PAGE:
by Maureen Ambrose, PT, DPT, OCS, COMT

Optimal Sleep Position

  • What position is best for sleep?
  • What kind of pillow should I be using?
  • I wake up with neck/back/hip pain or headaches.

These are questions and concerns that a physical therapist will discuss with nearly every type of patient. Although most common in spinal patients, sleep can be an issue with shoulder, hip, headache, and post-operative patients due to difficulty finding a position of comfort. When recovering from an injury, sleep is a crucial time of restoration and healing of injured tissues. If a patient is tossing and turning all night or waking up with pain, then they may be placing excessive strain on the affected body region during their sleep.

sleep position side


Most of the following information is related to optimal positioning in the side-lying position, as the majority of people are side sleepers (for at least a portion of the night).

Starting at the neck, it is crucial for side sleepers to have a pillow that is high enough to span the distance between the shoulder and head. This will maintain a neutral cervical spine curve and prevent excessive forward shoulder positioning. Often, for those with broad shoulders, 2 pillows will be necessary or you may use the higher side of a contour pillow (as shown above). The chin should be slightly tucked down to prevent strain at the base of the head.

In the trunk, consider adding a small towel roll or bolster pillow to prop up your waist. The bolster will fit just below the ribs and above the hip bone, creating a neutral lumbar curve. This is especially helpful if you wake with mid or low back pain or have pain when turning in bed.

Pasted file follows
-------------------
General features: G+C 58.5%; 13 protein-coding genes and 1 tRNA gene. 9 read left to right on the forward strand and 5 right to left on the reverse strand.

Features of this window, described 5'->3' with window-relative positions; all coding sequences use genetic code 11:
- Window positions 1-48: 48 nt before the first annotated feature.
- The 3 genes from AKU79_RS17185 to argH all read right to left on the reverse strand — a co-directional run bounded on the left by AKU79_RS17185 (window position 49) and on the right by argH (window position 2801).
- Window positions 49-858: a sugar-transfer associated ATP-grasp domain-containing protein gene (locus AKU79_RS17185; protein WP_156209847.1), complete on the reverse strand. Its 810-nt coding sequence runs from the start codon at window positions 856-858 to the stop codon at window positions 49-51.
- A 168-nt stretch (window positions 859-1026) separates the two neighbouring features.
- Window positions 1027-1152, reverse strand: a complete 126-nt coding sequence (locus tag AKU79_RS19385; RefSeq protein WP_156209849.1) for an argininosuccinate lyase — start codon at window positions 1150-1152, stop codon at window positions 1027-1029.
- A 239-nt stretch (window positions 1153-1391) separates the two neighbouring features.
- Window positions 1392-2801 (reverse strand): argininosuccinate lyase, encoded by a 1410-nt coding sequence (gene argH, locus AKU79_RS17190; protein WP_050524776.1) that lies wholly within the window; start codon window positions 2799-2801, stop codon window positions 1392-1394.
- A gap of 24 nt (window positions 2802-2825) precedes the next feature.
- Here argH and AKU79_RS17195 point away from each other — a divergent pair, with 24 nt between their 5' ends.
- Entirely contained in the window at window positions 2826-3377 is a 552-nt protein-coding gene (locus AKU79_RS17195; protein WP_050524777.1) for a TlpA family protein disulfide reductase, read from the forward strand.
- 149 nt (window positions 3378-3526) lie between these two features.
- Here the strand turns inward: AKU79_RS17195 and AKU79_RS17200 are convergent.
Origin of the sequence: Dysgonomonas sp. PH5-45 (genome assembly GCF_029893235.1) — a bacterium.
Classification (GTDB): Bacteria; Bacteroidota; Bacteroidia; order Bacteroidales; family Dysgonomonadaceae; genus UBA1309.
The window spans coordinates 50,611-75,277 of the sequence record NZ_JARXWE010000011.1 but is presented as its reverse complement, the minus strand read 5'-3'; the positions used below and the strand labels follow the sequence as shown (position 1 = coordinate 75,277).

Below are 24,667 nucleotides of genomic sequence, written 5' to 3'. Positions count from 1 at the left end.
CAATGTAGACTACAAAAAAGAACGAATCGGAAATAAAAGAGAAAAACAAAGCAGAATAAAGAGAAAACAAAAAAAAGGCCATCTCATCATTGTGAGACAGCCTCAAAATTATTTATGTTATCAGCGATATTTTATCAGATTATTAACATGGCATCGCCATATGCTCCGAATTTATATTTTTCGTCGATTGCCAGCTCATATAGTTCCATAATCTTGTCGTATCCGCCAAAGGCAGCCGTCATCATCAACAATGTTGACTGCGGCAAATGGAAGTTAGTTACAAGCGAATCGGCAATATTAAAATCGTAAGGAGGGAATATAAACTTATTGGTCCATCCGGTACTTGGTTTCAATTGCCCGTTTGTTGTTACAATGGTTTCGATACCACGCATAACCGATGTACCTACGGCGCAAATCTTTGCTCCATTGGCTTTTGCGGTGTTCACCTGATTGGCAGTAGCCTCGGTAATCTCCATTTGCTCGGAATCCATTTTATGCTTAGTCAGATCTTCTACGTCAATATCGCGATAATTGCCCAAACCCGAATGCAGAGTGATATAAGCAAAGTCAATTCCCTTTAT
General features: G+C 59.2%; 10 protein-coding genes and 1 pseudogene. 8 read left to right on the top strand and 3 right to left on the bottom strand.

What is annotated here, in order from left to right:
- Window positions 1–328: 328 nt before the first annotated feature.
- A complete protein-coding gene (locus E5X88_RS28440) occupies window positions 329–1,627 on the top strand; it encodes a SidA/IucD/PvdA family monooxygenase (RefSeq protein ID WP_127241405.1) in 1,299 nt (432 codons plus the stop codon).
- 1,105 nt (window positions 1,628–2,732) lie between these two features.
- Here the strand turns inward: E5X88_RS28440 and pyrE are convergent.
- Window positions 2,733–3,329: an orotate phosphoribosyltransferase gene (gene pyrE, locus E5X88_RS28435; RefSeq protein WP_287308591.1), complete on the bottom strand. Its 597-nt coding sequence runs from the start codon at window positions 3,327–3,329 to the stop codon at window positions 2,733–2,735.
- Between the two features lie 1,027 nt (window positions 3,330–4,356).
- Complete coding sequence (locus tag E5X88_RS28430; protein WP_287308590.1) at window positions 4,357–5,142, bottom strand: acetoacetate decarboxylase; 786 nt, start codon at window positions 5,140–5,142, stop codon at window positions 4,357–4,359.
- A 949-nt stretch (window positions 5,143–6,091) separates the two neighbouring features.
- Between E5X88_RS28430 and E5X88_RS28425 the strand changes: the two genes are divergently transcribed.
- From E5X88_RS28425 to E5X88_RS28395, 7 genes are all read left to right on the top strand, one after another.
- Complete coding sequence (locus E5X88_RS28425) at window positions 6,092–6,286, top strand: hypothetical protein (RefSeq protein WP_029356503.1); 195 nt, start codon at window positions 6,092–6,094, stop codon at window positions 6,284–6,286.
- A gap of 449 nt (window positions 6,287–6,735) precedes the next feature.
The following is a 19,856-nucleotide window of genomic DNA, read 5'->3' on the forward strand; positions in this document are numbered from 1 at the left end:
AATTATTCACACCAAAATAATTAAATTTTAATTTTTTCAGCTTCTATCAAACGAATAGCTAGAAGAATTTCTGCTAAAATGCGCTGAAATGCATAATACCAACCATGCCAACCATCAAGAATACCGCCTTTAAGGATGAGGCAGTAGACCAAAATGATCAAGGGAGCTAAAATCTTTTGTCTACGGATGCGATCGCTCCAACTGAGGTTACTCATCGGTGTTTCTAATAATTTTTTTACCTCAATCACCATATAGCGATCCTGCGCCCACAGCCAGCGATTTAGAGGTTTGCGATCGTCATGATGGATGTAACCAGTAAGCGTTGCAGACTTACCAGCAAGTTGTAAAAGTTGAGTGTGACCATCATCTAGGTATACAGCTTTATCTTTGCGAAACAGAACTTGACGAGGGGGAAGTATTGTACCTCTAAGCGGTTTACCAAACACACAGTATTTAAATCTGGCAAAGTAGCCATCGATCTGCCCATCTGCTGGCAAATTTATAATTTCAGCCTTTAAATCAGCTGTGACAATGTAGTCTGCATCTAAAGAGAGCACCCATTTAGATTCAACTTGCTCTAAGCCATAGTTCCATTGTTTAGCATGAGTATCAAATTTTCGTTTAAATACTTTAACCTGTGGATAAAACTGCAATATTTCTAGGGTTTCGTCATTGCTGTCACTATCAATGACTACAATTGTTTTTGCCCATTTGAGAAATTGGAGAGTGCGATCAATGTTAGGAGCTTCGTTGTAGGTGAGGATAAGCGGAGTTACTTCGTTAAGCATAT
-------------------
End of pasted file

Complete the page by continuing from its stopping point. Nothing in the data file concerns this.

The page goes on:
The above photo also shows a pillow between the knees, which keeps the pelvis from rotating.

Consider this option if you have lateral hip pain that limits how long you can sleep on your side.


Back sleepers make up the next most common position. A very small pillow under the knees can be helpful in those with acute back pain. However, this is not recommended as a long term solution as it can lead to hamstring muscle tightness.

Stomach sleepers make up the smallest percentage, and it is a position to avoid especially in lumbar and cervical spine patients diagnosed with stenosis or spondylolisthesis. A pillow under the trunk from hips to ribs is necessary to achieve a neutral spine. To avoid extreme neck rotation when on your stomach, consider placing your temple region on the end of the pillow and having your face angled towards the bed.

If you struggle with pain while trying to sleep or pain upon waking, discuss your concerns with your physical therapist. At Physical Therapy First, our thorough examination and evaluation allow the therapist to develop a customized treatment plan to improve your quality of life – including when you’re asleep.